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A world of invention in Greenfield

Part museum, part theme park, Henry Ford's monument to American ingenuity gets a major overhaul.

September 26, 2004|Greg Tasker | Special to The Times

Dearborn, Mich. — Riding around in a sturdy Model T, you might first see Greenfield Village as some sort of historical accident.

Down the road from Henry Ford's humble birthplace is the boyhood home of Orville and Wilbur Wright. The bicycle shop where the brothers developed the first successful powered aircraft is next door. And around the corner: Thomas A. Edison's laboratories, a cluster of brick and clapboard buildings where the inventor created the incandescent light bulb and the phonograph.

"Were Henry Ford and the Wright brothers neighbors? No, of course not, but people ask me that question all the time," said guide Don Ludwig, a retired high school teacher who tools visitors around the village in restored Model Ts. "Greenfield Village isn't a real town."

Here in the Detroit suburb of Dearborn, headquarters of the Ford Motor Co., visitors can find Henry Ford's tribute to American ingenuity: a museum of famed inventors' homes, workshops and factories -- some replicas, some originals relocated from hundreds of miles away. Greenfield Village is a glimpse into the lives of Ford, the Wright brothers, Edison, dictionary creator Noah Webster, tire tycoon Harvey Firestone and others who changed the way we live.

Motoring along the village's tree-lined streets, it's hard to believe this pastoral setting isn't real -- especially after a $60-million refurbishment completed last year. A replica of Maryland's Burnside Bridge by the Antietam battlefield was added, as were old-fashioned lampposts and a new entrance. A thousand trees were planted. Antiquated pipes, electrical lines and other elements of the infrastructure were replaced. The historic buildings, however, remain the stars.

My daughter Chelsea, 12 at the time, didn't quite get it during our visit last fall. Everything looked so authentic: a white-steepled church, a town hall, a post office, a courthouse, a one-room schoolhouse, a general store and a 19th century inn, all hugging a park typical of a New England village.

"My father brought me here when I was a little kid," Ludwig said, nodding to Chelsea as we made our way back to a scaled-down replica of the first Ford plant. "I know what you're thinking. 'How can this not be real?' It's not real, but it's not Disneyland either. It's like you're stepping back in time."

That was Ford's intention. He didn't create Greenfield Village -- which, at 81 acres, is just slightly smaller than Disneyland -- to attract tourists or to satisfy his ego. His life story wasn't fully told here until after his death in 1947. Instead, he sought to preserve the past, to maintain a connection to a simpler time.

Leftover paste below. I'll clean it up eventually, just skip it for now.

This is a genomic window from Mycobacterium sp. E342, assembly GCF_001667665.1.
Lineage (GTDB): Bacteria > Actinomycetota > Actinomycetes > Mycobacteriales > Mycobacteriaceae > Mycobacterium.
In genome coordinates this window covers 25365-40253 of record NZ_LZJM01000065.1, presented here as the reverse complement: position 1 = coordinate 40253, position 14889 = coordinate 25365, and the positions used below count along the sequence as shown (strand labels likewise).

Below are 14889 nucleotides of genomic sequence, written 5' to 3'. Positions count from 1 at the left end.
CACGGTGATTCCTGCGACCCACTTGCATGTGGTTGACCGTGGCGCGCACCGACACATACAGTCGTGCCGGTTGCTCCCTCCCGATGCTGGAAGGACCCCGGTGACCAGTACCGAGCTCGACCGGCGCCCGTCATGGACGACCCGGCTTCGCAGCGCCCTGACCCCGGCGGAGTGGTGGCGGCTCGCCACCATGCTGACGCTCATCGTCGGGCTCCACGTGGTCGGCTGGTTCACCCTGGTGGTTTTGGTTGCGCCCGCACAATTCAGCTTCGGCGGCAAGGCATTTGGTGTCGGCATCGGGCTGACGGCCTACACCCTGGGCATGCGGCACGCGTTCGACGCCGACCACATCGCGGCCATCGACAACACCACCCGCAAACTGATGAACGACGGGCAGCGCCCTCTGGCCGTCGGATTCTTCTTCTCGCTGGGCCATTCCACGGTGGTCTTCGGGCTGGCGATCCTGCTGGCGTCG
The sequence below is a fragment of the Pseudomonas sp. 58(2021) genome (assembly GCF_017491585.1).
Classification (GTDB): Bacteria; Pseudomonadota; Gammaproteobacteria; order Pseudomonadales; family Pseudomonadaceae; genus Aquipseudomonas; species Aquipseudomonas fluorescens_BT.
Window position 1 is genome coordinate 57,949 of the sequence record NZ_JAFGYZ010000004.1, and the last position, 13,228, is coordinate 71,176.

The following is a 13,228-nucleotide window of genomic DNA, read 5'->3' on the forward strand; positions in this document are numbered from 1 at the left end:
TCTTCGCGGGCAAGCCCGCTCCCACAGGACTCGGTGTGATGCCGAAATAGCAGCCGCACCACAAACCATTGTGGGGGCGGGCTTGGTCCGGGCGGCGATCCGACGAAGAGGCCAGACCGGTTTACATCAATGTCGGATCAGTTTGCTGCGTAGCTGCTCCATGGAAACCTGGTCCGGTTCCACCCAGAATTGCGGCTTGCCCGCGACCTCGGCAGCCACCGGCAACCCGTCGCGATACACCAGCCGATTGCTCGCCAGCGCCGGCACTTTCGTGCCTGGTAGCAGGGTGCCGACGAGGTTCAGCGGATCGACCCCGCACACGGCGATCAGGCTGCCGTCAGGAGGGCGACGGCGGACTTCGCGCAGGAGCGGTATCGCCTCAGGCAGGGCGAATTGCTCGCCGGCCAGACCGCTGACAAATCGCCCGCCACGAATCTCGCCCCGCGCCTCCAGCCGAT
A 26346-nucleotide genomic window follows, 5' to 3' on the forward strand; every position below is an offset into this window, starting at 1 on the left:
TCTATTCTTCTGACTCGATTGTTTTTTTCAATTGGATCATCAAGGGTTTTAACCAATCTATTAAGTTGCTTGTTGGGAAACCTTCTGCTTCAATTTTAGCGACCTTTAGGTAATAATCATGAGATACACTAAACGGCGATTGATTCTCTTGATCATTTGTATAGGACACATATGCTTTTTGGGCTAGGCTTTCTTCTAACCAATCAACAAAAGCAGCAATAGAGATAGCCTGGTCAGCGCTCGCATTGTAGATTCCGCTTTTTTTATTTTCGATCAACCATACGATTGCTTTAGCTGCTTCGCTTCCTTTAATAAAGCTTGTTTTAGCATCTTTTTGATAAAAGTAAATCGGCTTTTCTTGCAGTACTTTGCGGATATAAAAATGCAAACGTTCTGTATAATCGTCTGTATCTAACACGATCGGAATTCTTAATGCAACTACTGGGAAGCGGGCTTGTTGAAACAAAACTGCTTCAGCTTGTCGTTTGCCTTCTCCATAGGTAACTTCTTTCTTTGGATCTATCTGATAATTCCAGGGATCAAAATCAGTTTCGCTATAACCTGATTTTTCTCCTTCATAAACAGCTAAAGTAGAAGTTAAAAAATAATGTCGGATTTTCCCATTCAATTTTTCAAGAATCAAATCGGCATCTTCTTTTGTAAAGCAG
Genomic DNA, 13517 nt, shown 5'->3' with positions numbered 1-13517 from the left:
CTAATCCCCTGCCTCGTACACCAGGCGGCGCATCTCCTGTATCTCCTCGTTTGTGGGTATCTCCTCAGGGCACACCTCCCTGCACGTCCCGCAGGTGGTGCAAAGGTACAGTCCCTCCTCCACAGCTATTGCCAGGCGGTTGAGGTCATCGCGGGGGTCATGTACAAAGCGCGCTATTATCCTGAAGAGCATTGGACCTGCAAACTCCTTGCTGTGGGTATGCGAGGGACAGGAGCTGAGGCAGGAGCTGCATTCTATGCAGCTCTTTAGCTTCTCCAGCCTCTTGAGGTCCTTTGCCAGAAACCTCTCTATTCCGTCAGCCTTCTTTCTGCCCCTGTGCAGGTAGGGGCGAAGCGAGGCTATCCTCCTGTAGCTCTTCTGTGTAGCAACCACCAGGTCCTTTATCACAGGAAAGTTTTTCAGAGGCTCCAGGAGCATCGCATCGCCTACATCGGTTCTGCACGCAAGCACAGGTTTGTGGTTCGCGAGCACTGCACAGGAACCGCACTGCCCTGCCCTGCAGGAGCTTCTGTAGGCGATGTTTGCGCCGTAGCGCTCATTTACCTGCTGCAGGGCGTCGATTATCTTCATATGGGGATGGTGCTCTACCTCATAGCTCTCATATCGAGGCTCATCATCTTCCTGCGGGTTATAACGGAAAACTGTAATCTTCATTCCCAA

America on display

In the 1920s, Ford was approached to purchase and restore Williamsburg, Virginia's historic colonial town. But he preferred projects closer to home, eventually marking a field near his massive Rouge River factory for an educational institution, a place where students would learn history by exploring artifact-filled buildings from the past. He chose structures associated with fellow inventors and his heroes -- Abraham Lincoln and 19th century educator William Holmes McGuffey among them -- as well as ordinary Americans. Part of the goal was to show the nation's transformation from an agricultural to an industrial society.

Greenfield Village opened as a school in 1929. Demand to see the buildings and an adjoining museum prompted Ford to open the complex to the public in the summer of 1933.

I visited Greenfield Village as a boy and was enthralled by the scope of history among its 83 buildings and the opportunity to walk among the homes of famous men. Greenfield Village was a Disneyland, a fantasy place. As an adult, I enjoyed the bucolic setting but found the presentation staid. I often left wondering about Greenfield Village's ultimate significance.

I returned a year ago with my children -- Chelsea and her sister, Courtney, then 17 -- after the village reopened following a nine-month refurbishment.

In years past, visitors wandered among a hodgepodge of buildings as diverse as horticulturalist Luther Burbank's Massachusetts birthplace and a re-creation of Edison's laboratories in Menlo Park, N.J. But 10 structures were relocated as part of the improvement project so that the buildings are grouped into seven themed districts.

Edison at Work constitutes one district. Others focus on railroading, farming and early American manufacturing. Burbank's home is found in Porches and Parlors, a neighborhood of American homes from as far back as the 1650s. The reorganization helped us make sense of the place. With its freshly paved streets and sidewalks, new signs and landscaping, Greenfield had a more polished appearance.

Ford's legacy was even more pronounced. A series of buildings called Henry Ford's Model T traced the innovator's life, from his humble beginnings to the founding of his company.

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